Stephen Sondheim: A Life in the Theatre

The Zeus of postwar musical theater, Stephen Sondheim would be a major figure for any one of his chief strengths: the wit and intricacy of his lyrics, the richness and inventiveness of his harmonies, the beauty and unpredictability of his melodies, his insistence on chiaroscuro in a form most often devoted to sunny kitsch. The fact that he does all these things—and that "Joanna" or "Send in the Clowns" or "Finishing the Hat" make many of us tingle and tear up every time—explains the long standing ovation one can expect on this night of unscripted conversation and reminiscence. Formerly shy of publicity, Sondheim, who will turn 80 in a few weeks, has been more accessible in the last decade, granting, for instance, a long interview with New York Times columnist Frank Rich in 2000, which led to a short 2008 tour of onstage talks between the two. Here it'll be a trialogue between Sondheim and Star Tribune theater critics Rohan Preston and Graydon Royce. (Photo by Megan Fitzgerald)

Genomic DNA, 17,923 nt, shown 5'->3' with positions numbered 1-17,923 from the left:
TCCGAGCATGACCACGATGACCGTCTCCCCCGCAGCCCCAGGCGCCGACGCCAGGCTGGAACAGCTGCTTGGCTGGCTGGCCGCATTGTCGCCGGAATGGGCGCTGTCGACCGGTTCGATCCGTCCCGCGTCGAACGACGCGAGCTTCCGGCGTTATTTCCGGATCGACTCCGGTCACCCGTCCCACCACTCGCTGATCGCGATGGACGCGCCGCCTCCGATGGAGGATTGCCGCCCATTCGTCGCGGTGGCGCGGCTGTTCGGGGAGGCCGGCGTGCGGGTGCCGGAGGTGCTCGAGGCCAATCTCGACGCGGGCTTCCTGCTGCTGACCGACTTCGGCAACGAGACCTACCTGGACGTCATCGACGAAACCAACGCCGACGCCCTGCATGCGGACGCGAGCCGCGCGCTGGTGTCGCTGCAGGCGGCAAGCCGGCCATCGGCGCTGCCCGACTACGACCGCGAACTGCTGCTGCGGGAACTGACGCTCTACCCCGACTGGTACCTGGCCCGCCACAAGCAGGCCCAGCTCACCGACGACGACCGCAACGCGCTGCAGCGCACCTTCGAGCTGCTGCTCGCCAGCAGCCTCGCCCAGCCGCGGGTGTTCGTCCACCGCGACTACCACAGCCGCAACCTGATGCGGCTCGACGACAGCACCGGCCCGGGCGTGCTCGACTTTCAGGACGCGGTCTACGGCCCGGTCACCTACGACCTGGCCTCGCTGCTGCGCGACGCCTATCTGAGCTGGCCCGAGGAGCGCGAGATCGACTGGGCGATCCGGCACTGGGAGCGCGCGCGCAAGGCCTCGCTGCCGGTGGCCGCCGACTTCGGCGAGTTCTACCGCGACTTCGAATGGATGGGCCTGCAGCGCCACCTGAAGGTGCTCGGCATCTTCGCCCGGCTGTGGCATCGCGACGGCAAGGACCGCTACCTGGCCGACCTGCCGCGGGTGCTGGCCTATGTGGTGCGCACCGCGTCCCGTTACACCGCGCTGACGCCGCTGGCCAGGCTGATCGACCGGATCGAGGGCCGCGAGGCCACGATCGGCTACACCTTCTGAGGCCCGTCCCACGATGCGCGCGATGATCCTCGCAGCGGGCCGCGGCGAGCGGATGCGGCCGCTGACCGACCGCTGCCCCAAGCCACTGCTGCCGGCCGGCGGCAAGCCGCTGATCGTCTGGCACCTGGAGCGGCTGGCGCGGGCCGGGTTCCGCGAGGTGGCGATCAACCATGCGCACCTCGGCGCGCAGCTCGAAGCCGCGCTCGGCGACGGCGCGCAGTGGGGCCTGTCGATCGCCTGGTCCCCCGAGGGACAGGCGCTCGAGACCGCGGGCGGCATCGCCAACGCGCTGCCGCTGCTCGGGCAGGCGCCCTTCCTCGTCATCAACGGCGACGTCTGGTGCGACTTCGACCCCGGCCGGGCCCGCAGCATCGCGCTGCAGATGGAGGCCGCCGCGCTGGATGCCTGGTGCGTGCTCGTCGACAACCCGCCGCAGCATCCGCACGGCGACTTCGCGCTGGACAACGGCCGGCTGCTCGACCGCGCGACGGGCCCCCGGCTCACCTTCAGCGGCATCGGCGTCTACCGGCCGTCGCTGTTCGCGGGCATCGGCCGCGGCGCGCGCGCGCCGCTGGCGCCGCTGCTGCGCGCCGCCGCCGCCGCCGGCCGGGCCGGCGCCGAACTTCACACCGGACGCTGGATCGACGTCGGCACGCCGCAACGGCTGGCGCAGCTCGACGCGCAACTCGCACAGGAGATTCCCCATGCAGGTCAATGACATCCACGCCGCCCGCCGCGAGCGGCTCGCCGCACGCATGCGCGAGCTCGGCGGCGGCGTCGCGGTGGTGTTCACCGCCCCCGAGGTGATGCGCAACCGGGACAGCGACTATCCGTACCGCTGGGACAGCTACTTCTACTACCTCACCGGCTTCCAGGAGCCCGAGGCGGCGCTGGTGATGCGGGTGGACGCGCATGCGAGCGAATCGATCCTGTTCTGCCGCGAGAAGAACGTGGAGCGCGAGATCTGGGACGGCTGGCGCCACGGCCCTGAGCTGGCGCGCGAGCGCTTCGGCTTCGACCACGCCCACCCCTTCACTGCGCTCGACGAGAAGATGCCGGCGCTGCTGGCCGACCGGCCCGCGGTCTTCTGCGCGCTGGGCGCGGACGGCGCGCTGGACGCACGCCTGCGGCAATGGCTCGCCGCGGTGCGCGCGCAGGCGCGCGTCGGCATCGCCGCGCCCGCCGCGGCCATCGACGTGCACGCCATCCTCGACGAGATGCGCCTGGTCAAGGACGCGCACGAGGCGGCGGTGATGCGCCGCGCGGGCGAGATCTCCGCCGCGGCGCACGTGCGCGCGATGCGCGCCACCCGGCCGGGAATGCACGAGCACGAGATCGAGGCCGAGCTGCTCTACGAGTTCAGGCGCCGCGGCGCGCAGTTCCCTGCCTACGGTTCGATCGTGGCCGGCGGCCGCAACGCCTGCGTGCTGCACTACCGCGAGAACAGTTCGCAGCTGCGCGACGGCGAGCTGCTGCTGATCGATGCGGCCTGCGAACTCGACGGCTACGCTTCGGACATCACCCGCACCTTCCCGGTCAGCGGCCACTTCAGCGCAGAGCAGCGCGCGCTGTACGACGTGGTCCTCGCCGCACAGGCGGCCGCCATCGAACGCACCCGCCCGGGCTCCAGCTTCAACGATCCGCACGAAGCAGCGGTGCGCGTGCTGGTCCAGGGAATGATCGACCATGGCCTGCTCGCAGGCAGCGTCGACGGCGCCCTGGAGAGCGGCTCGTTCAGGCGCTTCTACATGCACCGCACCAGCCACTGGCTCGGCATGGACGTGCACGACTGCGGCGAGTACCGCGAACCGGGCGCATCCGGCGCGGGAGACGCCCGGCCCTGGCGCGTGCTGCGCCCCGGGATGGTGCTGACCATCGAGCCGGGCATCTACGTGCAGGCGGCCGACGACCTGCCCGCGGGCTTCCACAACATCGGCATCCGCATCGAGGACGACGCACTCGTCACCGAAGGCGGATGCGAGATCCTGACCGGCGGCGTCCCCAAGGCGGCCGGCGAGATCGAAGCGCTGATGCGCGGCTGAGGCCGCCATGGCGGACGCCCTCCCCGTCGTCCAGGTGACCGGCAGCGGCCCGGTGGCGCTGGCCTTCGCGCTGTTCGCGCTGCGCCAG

Fri., March 5, 8 p.m., 2010

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